It’s Saturday and I have stopped by our offices at Nyayo Stadium to take care of some business before we head back into the studio in the neighborhood of South B in Nairobi, Kenya.
The Rotary Foundation grant that we are fulfilling right now includes providing equipment and training videos for young artists. It’s a task that is a little bit outside of the scope of our normal Project HAND UP goals. It was a special request by the past District Governor of Rotary in Kenya.
Two nights ago I received this text message out of the blue: “Thanks, for everything you are doing for us. I really appreciate the training it will really help me prosper.”
You see, right now, we are making updates to the puppet shows. This means that the teams are not touring the show this week – but in the mean time the puppeteers and other artists are spending their days on iPads and computers watching training videos on everything from puppetry and video editing software to business skills and making formal presentations.
“The tutorials were awesome” is another text message I received even last night. I spent all day in the recording studio from 10am to 8pm before finally reaching home at 11pm and was wondering how things were going in my absence.
It’s nice to see that even our peripheral goals are being fulfilled slowly by slowly as we work at HIV prevention education.
So why are we recording again? One of our skits deals with the negative stigma of people living with HIV. The characters in the show speculate and spread rumors about a child who may or may not have HIV. After many shows, we finally decided that it needed to be changed. First, because we thought we could get better actors to do the voices; second because we felt something was lacking.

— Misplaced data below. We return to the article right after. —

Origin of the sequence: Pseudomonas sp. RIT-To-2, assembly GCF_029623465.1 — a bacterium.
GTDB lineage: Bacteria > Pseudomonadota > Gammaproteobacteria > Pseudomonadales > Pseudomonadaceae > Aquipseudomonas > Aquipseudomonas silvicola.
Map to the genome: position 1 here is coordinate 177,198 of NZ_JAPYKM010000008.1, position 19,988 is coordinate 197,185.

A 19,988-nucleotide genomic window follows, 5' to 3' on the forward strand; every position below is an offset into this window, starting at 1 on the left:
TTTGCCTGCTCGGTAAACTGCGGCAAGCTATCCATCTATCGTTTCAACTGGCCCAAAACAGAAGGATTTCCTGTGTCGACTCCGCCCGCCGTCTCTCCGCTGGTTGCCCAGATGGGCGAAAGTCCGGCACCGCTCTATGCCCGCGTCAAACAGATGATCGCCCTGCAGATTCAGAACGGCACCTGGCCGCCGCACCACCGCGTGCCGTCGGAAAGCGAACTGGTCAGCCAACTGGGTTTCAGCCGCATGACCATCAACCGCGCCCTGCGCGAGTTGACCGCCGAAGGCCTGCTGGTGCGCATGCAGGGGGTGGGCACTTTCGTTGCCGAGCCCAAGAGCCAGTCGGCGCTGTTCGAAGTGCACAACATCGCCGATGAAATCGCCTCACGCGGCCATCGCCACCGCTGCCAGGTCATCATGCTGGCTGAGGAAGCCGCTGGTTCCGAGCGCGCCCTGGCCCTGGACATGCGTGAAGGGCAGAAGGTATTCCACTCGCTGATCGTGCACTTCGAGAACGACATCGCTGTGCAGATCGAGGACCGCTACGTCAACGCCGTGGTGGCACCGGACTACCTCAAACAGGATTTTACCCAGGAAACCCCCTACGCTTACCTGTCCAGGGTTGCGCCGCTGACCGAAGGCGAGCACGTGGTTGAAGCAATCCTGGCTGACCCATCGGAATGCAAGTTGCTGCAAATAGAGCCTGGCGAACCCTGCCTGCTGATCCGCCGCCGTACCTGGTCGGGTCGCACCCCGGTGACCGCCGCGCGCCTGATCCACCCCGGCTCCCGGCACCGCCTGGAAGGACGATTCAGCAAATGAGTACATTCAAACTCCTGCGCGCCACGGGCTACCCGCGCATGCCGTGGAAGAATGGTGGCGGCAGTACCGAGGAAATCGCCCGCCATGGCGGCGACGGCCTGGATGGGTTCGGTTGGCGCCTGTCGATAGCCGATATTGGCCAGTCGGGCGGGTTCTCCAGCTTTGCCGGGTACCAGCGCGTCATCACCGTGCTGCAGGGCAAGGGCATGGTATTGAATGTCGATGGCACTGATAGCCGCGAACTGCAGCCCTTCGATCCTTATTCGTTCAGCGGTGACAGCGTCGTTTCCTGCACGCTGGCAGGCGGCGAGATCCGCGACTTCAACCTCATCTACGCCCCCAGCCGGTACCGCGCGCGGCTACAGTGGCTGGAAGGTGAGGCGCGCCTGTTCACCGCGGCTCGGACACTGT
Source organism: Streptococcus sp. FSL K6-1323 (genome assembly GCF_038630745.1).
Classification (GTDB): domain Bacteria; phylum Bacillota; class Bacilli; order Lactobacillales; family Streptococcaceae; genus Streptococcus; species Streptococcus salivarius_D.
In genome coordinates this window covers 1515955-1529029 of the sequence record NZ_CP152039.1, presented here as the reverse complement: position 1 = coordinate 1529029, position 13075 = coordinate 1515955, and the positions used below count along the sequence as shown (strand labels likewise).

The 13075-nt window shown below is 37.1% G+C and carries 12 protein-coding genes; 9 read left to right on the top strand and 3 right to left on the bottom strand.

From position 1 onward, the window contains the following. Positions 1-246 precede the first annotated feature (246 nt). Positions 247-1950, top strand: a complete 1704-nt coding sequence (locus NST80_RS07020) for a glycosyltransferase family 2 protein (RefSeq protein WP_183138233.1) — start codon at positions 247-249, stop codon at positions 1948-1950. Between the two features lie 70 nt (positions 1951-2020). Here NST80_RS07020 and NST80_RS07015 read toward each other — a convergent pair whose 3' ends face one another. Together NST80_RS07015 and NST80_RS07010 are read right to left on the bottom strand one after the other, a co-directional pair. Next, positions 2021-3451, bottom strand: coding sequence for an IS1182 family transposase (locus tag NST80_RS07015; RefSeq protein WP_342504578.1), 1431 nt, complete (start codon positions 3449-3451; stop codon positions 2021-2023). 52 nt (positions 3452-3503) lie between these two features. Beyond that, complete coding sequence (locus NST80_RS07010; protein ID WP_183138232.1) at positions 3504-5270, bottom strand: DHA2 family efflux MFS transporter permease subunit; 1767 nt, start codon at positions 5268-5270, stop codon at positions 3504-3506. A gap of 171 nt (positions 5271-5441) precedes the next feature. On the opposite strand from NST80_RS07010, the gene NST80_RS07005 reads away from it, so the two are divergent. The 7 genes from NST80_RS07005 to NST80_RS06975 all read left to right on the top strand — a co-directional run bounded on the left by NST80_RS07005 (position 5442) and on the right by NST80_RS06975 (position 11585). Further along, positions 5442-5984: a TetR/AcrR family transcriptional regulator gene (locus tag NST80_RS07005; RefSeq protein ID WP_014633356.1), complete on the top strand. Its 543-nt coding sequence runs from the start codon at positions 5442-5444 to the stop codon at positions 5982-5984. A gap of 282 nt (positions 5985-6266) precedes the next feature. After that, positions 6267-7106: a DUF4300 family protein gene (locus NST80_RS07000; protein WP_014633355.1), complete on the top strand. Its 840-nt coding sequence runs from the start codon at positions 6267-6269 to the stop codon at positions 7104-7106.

We wanted the child character to not only state clearly that he does have HIV, but to stand up for himself and his own family. This way, we still address the issue of rumors and stigma, but also have a smart character that is an example of living boldly and without fear, in spite of carrying the virus.
It’s working. Yesterday we got a group of professionals from the top rated comedy TV shows made in East Africa in a room – along with radio presenters with recognizable voices. Not one person in the room hasn’t been affected by HIV/AIDS in one way or another. Together we recorded edits and whole page changes to the play. We have two more days of recording to finalize this version.
So as of tomorrow afternoon we will have a better show, with more laughs, that communicates an even greater message.
Then, in the coming weeks the puppeteers will rehearse with the new soundtrack and then take the show on the road AGAIN!
Thank you, everyone, for your support.
–International Director, Project HAND UP